Another 3 month of War in Europe and the German city of Frankfurt would have been the first city destroyed by a Atomic bomb.

The Germans were pretty lucky to quit that madness just in time.

 

I do understand unconditional surrender. I know the Allies would not and did not stop until Germany completely surrendered. Don't take me for someone who does all of this wild nonsense.

 

I am looking at it from a possible perspective of the people at the time, not speculation.

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QuarX    312

Those Germans had no perspective at that time:/

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RZ2000    1,025
7 minutes ago, Nick3862 said:

Irrc, the tiger 2 took 300+ days to make.

And ran for 2 minutes with 100 liters of fuel

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AfonsoQQ    3,003

They might have been expensive and unreliable, but one thing is sure, in terms of rough stats theyr damn good.

 

rZMmqEH.jpg

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RZ2000    1,025
24 minutes ago, AfonsoQQ said:

They might have been expensive and unreliable, but one thing is sure, in terms of rough stats theyr damn good.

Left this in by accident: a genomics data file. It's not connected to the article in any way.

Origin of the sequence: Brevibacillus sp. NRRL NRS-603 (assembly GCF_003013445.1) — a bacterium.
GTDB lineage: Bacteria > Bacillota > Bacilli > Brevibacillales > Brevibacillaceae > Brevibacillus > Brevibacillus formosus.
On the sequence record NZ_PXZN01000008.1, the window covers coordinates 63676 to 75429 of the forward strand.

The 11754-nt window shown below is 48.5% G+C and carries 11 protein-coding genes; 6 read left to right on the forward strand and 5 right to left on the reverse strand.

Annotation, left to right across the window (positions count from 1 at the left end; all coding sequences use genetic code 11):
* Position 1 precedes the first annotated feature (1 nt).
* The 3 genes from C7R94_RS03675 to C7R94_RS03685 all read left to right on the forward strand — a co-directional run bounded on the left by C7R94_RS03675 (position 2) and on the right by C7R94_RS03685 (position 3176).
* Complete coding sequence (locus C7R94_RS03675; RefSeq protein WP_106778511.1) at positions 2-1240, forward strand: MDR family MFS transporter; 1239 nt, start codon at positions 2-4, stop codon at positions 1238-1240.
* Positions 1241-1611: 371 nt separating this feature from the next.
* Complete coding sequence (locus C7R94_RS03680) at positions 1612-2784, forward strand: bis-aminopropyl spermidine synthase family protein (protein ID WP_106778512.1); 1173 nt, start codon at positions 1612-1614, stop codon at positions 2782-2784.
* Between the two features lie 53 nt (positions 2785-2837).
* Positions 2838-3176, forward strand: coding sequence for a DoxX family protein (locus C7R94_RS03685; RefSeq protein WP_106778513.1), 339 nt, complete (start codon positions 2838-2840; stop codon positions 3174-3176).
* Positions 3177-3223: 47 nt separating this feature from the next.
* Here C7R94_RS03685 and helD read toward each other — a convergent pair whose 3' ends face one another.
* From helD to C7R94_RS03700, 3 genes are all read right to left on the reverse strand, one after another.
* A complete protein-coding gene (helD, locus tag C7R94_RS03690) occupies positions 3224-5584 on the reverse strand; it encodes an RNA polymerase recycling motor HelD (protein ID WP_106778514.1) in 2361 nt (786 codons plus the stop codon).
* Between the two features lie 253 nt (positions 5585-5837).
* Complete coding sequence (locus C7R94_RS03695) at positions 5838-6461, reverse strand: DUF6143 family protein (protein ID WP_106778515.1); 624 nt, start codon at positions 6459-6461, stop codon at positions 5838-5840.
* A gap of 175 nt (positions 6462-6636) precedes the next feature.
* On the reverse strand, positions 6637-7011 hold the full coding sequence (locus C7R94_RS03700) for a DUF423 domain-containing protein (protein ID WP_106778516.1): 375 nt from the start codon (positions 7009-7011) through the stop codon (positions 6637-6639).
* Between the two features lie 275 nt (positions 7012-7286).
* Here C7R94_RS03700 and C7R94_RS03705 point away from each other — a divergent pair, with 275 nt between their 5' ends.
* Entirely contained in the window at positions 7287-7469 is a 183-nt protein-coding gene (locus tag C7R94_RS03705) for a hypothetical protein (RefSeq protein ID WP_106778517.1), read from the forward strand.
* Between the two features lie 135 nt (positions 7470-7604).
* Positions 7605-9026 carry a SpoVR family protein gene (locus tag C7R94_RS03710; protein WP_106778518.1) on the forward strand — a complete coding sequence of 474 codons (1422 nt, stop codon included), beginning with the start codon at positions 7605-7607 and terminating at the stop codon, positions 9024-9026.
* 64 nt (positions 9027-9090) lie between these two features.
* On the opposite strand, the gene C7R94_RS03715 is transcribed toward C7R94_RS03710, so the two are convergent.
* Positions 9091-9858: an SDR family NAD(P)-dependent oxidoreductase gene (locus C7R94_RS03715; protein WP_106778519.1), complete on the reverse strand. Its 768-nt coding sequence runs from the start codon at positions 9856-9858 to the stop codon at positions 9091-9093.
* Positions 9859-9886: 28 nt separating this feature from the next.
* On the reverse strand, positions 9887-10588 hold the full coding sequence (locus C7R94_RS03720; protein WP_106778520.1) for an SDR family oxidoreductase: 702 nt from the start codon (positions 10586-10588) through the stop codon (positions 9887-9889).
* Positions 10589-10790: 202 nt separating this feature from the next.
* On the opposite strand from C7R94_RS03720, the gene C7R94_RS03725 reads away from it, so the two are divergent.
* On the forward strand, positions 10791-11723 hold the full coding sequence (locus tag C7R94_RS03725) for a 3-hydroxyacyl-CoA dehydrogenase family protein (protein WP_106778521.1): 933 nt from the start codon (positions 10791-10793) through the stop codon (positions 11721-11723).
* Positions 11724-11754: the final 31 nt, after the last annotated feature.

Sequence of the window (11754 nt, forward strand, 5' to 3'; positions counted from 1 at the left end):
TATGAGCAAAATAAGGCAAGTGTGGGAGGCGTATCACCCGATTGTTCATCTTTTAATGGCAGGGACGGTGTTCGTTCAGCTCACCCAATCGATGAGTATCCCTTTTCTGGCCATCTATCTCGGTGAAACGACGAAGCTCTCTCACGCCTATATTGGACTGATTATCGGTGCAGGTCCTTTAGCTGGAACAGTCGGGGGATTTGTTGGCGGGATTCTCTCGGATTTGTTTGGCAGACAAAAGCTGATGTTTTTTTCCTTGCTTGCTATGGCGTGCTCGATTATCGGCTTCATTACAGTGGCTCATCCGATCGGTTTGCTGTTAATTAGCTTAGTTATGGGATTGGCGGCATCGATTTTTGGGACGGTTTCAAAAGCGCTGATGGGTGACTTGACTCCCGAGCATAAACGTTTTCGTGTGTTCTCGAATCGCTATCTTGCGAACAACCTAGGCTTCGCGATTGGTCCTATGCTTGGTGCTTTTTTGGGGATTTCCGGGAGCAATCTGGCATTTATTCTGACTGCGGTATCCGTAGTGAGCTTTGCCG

rZMmqEH.jpg

Unfortunately raw stats don't matter. That's why Jagdtiger didn't rule the world :( It made king tigers look weak! And no American tank could say the same!

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AfonsoQQ    3,003
Just now, RZ2000 said:

Unfortunately raw stats don't matter. That's why Jagdtiger didn't rule the world :( It made king tigers look weak! And no American tank could say the same!

Raw stats do matter in videogames hehe

200_s.gif

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[5150]Rasputin    297

The Allied bombing campaign of the Ruhr and all of Germany's other industrial/factory centers ensured Germany was doomed the minute the U.S. entered the war.  Add to that, the Allied High Command's change in doctrine which allowed Allied bombers to indiscriminately bomb all things within Germany to include its population centers.

 

There simply is no way in Hades Germany would have ever won a war against the combined efforts of England, Canada, France, United States, Russia and every other Allied nation to boot.

 

World versus One = One losing.

 

Post-war thoughts, theories, and opinions are nothing more than conjecture at this point.

 

 

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BrandonSolo10    3,555
2 minutes ago, [5150]Rasputin said:

The Allied bombing campaign of the Ruhr and all of Germany's other industrial/factory centers ensured Germany was doomed the minute the U.S. entered the war.  Add to that, the Allied High Command's change in doctrine which allowed Allied bombers to indiscriminately bomb all things within Germany to include its population centers.

 

There simply is no way in Hades Germany would have ever won a war against the combined efforts of England, Canada, France, United States, Russia and every other Allied nation to boot.

 

World versus One = One losing.

 

Post-war thoughts, theories, and opinions are nothing more than conjecture at this point.

 

 

 

I personally think the death warrant was signed when Germany decided to act tough and declare war on the US even though it had no reason to...